No Match Found
ESG objectives are not yet as well represented in the strategy of companies as objectives that are closer to day-to-day operations. The same applies to performance targets in CEO remuneration packages.
Most Dutch CEOs who participated in the 25th CEO Survey have goals related to customer satisfaction, employee engagement and digitalization included in their long-term strategy. These are goals that are linked to day-to-day business performance. It is notable that goals related to environmental, social and governance (ESG) are less well included in long-term strategy and also less included in compensation packages. ‘The reason for this may lie in the timing that ESG first needs to be better anchored and translated into both corporate strategy and the daily operations’, PwC-expert Janet Visbeen says.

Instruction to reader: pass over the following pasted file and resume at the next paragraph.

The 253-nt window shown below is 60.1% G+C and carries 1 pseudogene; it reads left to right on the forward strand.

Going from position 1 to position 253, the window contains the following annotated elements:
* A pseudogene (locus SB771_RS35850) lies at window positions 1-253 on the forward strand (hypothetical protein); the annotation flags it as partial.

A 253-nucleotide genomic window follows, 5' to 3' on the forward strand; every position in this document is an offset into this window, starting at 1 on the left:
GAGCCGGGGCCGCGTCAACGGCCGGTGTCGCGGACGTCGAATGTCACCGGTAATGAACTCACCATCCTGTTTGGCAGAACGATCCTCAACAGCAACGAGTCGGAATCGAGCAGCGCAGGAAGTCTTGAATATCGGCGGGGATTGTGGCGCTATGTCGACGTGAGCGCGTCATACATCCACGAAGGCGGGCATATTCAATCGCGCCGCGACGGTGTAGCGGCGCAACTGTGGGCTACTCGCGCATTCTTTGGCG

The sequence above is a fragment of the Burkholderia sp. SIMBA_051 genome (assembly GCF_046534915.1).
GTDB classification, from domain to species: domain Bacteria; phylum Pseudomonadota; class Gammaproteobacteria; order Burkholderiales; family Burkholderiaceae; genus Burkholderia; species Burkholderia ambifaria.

When it comes to striving to reduce emissions, the Dutch results compare favorably with the global average. Worldwide, 37 percent of CEOs have included these objectives in their long-term strategy. This is a little over half in the Netherlands. When it comes to objectives in the area of representation of ethnic groups within companies, the Netherlands lags behind somewhat: fifteen percent compared to 23 percent worldwide.
It is striking that non-financial indicators are reflected in executive remuneration packages only to a very limited extent. This applies even more strongly to the specific ESG indicators.
Nevertheless, PwC expert Janet Visbeen sees that environmental, social and governance performance is weighing more heavily in the executive remuneration of an increasing number of companies. ‘This is in line with the Dutch code for corporate governance, which states that executive pay must focus on the long-term value creation of the company. Moreover, stakeholders - investors, regulators and more generally society - are asking for it.'
According to Visbeen, however, it is not so easy to formulate good remuneration criteria. 'If such ESG indicators are not well aligned with the real value a company creates in the long term, the risk of boilerplate indicators arises.'